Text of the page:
Mental health week: breaking out the bike

Why I’ve Found Physical Activity is So Important

A blog from Richard Ballantyne, British Ports Association  

Richard BallantyneFollowing the pandemic I’ve reflected, and in my non-expert opinion, I would suggest people can broadly be split into two categories based on their behaviour. The first, spent little time exercising, instead they worked or relaxed at home for want of being able to leave the house. The second, used the opportunity to exercise at home or when permitted, take lengthy walks, jogs or bike rides about their neighbourhood. Unfortunately, I fall within the first demographic, and it also turned into an incredibly busy time workwise, which may explain why I, and many others like me, experienced a decline in happiness. It also explains why my suit is now rather tight! 

While the importance of physical activity has been well-established, recent studies have been published emphasising the debilitating effect enforced indolence has had on the nation’s mental health. There were approximately 4.3 million referrals for conditions such as depression and anxiety in 2021 (2). This constitutes a mental health crisis in the UK, but could something as simple as exercise really help? And for those who have little time in the day to go to the gym or for a walk, what options are available? 

According to the World Health Organisation, approximately 23% of adults (and an unsurprising 81% of adolescents) fail to meet their recommendations for physical activity in order to maintain their health (1). Keeping active is likely to extend your lifespan, and aerobic exercise increases blood circulation, which, as I understand, impacts the hypothalamic, pituitary, and adrenal glands. These glands interact with important areas of the brain that regulate how we react to certain stimuli. For example, the hippocampus plays an important part in memory formation, mood, and motivation while the amygdala generates fear in response to stress. This explains why exercise alleviates symptoms such as low self-esteem, stress, and anxiety (3).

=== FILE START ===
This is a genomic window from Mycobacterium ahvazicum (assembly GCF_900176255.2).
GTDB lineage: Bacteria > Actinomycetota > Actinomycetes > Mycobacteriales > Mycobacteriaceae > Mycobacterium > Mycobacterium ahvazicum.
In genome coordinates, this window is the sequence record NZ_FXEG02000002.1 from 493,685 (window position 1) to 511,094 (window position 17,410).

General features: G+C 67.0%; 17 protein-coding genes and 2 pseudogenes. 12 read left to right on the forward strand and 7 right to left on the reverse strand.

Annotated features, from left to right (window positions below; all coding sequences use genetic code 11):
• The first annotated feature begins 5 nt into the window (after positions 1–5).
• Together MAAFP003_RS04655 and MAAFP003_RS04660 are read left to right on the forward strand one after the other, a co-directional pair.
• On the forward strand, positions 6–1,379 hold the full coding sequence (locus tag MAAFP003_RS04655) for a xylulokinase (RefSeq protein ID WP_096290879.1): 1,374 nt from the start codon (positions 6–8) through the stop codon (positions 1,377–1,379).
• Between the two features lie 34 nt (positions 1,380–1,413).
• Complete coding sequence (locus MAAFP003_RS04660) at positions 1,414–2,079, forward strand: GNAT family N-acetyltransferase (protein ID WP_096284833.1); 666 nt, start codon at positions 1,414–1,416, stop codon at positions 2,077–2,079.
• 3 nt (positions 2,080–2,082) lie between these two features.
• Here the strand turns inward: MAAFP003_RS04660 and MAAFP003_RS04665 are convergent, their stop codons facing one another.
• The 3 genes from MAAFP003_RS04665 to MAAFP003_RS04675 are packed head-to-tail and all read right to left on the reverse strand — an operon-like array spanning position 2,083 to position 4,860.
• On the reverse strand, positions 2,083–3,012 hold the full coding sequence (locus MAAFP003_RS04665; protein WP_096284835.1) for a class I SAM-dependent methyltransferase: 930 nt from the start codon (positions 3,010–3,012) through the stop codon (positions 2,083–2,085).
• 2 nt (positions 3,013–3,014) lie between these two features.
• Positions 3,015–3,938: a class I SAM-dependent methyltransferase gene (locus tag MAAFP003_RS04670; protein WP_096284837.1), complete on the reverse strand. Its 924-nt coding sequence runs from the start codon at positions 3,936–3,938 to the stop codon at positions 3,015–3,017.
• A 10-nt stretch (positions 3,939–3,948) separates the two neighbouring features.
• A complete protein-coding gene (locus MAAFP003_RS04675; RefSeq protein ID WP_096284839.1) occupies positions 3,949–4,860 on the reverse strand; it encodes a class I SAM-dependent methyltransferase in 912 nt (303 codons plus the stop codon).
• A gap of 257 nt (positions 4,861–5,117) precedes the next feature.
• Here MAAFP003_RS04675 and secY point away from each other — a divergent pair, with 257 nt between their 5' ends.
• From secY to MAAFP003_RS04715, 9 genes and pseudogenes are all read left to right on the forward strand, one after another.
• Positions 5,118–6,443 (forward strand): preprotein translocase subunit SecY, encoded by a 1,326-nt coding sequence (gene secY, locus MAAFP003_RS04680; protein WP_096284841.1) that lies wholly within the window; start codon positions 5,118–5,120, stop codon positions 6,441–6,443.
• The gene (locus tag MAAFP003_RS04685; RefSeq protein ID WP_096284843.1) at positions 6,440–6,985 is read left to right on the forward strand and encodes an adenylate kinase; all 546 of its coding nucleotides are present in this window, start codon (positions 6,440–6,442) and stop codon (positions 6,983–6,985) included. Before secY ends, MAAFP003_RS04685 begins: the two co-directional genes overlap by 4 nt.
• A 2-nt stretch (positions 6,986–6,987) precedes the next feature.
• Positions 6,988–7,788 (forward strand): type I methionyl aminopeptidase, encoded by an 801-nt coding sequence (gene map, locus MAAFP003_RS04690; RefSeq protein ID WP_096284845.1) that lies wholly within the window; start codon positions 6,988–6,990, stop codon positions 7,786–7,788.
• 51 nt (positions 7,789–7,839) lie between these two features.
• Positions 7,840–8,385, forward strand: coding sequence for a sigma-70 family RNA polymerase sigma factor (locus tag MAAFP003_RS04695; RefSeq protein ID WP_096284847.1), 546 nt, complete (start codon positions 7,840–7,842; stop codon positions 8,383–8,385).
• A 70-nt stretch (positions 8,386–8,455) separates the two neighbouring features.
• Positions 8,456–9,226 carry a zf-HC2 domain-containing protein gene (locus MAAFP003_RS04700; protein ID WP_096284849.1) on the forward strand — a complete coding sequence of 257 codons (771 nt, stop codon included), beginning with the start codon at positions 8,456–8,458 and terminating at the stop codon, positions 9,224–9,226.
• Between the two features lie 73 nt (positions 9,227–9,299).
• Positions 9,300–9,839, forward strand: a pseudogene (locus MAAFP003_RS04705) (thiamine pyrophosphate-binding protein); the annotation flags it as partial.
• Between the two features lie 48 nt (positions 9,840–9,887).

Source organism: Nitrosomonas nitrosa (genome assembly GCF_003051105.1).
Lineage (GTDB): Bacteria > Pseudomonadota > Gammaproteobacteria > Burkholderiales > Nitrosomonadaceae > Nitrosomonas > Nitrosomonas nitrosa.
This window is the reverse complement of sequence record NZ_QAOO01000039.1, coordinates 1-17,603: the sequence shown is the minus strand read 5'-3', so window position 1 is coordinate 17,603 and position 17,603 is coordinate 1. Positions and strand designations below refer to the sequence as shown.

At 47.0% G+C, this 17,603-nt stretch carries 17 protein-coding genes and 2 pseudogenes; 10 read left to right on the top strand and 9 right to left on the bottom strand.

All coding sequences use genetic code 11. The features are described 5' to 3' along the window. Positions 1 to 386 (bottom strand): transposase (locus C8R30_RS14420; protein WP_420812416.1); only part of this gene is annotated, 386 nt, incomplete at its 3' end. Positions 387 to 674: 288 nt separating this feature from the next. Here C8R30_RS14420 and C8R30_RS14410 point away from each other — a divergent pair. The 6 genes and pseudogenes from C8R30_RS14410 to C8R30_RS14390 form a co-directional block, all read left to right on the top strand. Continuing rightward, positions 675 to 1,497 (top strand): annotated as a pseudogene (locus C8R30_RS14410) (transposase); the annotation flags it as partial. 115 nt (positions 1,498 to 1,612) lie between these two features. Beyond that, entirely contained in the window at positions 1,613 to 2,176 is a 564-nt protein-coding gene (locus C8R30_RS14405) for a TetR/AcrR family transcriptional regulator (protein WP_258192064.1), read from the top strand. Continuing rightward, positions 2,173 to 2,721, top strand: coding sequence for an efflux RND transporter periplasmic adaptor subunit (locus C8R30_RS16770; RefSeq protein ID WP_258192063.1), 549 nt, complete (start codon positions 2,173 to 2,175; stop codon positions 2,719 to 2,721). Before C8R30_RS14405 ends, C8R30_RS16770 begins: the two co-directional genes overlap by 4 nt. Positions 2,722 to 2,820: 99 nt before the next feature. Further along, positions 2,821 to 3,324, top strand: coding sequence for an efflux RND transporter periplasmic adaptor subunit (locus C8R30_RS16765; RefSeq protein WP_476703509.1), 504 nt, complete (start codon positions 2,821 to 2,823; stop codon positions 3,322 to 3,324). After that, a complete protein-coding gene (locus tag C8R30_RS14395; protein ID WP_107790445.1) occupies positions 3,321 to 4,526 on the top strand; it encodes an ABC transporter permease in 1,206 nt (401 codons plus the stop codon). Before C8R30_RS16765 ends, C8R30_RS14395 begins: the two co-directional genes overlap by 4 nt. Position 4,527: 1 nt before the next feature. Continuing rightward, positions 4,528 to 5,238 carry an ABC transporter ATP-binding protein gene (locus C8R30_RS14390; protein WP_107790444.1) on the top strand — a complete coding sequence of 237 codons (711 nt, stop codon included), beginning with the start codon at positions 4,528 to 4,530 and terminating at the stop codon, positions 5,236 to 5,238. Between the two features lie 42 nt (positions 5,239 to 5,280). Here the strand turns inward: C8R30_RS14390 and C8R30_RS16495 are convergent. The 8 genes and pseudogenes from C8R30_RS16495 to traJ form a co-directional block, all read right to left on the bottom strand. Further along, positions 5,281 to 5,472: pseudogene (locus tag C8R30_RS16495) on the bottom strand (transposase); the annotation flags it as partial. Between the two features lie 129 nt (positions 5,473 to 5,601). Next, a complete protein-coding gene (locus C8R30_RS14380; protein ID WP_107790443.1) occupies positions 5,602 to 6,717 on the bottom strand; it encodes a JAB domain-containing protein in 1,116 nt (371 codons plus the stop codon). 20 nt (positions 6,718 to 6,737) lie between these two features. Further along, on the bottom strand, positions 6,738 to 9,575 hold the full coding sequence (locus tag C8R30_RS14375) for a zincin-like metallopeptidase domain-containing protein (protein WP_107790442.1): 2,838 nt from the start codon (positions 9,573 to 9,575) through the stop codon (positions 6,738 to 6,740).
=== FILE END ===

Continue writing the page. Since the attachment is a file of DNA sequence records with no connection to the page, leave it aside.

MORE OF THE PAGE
There is also much evidence to suggest that neglecting mental health in favour of physical fitness, can be detrimental to both. According to the Centre for Disease Control, unregulated stress, depression, and PTSD can increase your heart rate and levels of cortisol, which, over time, can lead to calcium build-up in your arteries. If left untreated, this build can lead to heart and metabolic diseases which could prove potentially fatal (4). It seems obvious then, to take care of both body and mind, in order to avoid a dangerous cycle of mental and physical disorders.  

However, that is often easier said than done. Modern life is not always designed with physical activity in mind, with many people, me included, often preferring to spend what little free time they have relaxing, rather than pumping iron. The NHS suggests that adults between the ages of 19 and 64 find time for 150 minutes of moderate exercise a week, spread out over four to five days. This includes walking, tennis, or even just pushing a lawn mower around. For those with children, the NHS also suggests walking them to school and back, or breaking the 150 minutes up into ten-minute routines that can be scattered throughout the week.  

Few people enjoy physical activity, otherwise gyms wouldn’t make half their annual membership sales in January. However, it has become more evident in recent years just how critical it is for wellbeing, your brain is not independent of your body, and vice versa. It takes a whole-body approach to alleviate poor mental health. And as with anything, the better your mental health, the better you perform at work, as well as in your personal life.